Archive for the ‘Social Capital’ Category

Community Development

August 25, 2009

Community Development means different things to different people.  This is what it means to me.

I was born in Sydney but moved to Nuriootpa in the Barossa Valley in 1956 so my father could take up the position of Secretary with the Nuriootpa War Memorial Community Centre. The work of the Centre was held up as a model of community development in post world war two reconstruction.

Much of the development in Nuriootpa owes its existence to its major benefactor, William Coulthard, who donated extensive land and money to the community in the first half of the Twentieth century.  There are many other individuals who came together, who shared a common cause, to build a community. The story of the Community Centre has been told in a video “Realising Visions”.

The community owned, and still owns, the Vine Inn, which in 2007 celebrated 70 years of community ownership, and had used the profits to fund community projects, schools, kindergartens,  parks, gardens and facilities for the elderly.  Read more about the Vine Inn here

The community also owned, and still owns, The Community Store see which has grown from a 7500 pound capital base to a turnover close to $60 million and over 12,000 members today.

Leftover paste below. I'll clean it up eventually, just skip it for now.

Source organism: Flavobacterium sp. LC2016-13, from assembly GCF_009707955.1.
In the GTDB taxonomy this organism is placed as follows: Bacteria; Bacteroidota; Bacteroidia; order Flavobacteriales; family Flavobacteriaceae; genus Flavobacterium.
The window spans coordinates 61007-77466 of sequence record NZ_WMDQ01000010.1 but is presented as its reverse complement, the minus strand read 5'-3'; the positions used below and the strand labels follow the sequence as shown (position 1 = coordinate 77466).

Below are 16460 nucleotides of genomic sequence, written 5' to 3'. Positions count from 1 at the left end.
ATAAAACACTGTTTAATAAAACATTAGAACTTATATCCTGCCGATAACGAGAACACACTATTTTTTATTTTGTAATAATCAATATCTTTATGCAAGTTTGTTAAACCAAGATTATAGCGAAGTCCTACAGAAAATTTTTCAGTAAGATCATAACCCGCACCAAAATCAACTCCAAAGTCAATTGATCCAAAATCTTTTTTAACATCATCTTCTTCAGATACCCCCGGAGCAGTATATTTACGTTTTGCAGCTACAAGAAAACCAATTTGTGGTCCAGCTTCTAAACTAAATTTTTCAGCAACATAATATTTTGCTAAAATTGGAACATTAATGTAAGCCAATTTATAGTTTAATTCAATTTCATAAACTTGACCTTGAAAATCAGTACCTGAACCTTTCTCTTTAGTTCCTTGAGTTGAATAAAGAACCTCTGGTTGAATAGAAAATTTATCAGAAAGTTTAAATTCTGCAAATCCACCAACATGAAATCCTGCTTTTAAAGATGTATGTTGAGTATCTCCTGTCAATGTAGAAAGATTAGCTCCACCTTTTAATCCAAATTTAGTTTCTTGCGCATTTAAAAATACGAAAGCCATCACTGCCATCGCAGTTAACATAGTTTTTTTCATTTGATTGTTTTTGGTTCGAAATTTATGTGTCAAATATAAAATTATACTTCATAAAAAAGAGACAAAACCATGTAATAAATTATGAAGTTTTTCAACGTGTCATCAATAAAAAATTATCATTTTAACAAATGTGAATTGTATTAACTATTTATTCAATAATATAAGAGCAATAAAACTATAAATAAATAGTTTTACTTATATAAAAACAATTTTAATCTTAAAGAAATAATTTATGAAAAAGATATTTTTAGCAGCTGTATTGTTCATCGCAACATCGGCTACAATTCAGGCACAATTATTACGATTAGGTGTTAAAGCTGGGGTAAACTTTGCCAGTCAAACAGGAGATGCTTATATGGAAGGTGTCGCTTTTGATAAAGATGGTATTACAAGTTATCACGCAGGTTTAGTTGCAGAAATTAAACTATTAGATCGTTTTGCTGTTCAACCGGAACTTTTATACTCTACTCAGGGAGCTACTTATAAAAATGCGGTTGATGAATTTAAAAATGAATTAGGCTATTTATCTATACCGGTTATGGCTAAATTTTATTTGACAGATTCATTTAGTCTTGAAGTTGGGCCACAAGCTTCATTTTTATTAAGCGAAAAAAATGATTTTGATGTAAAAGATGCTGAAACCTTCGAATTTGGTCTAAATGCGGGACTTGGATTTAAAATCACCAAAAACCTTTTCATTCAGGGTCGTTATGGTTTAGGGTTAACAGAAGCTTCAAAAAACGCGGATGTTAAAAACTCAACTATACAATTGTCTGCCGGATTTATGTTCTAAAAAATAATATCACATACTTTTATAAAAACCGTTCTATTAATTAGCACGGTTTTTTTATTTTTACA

So the Nuriootpa community had a strong financial base from which to operate.  But it also had something else – a strong sense of community, a sense of belonging.

I remember the community pool, the working bees to construct community facilities, and then the declining involvement of the people in community activties that accompanied the advent of television, the closure of the local picture show and the drive-in.

I went to University and used some of that time to understand the change in community, the decline in social capital, so ably decribed almost 30 years later in “Bowling Alone” by Robert Putman (, but previously discussed  in “The Eclipse of Community: An Interpretation of American Studies” by Maurice Stein.  Industrialisation, urbanisation and bureaucratisation are all present in the history of the Barossa Valley and its major towns.

My father played an important role in establishing the Barossa Valley Public Library, a contribution which was acknowledged shortly before his death in 1981.  Information, and access to it, is a powerful force in community development.

The counterpoint is that the development of such services also contributes to less reliance on self and acceptance of responsibility (that I have a part to play in developing social capital) and more dependence on service providers and others to “do it”.

So community development requires a financial base, supported through the endeavours and contributions (financial, a good strong back, the gift fo the gab) of the members of the community.  It requires strong organisations or strong networks to contribute to good works. And finally it needs the contribution of a wide variety of skills to bring it all together and make it work.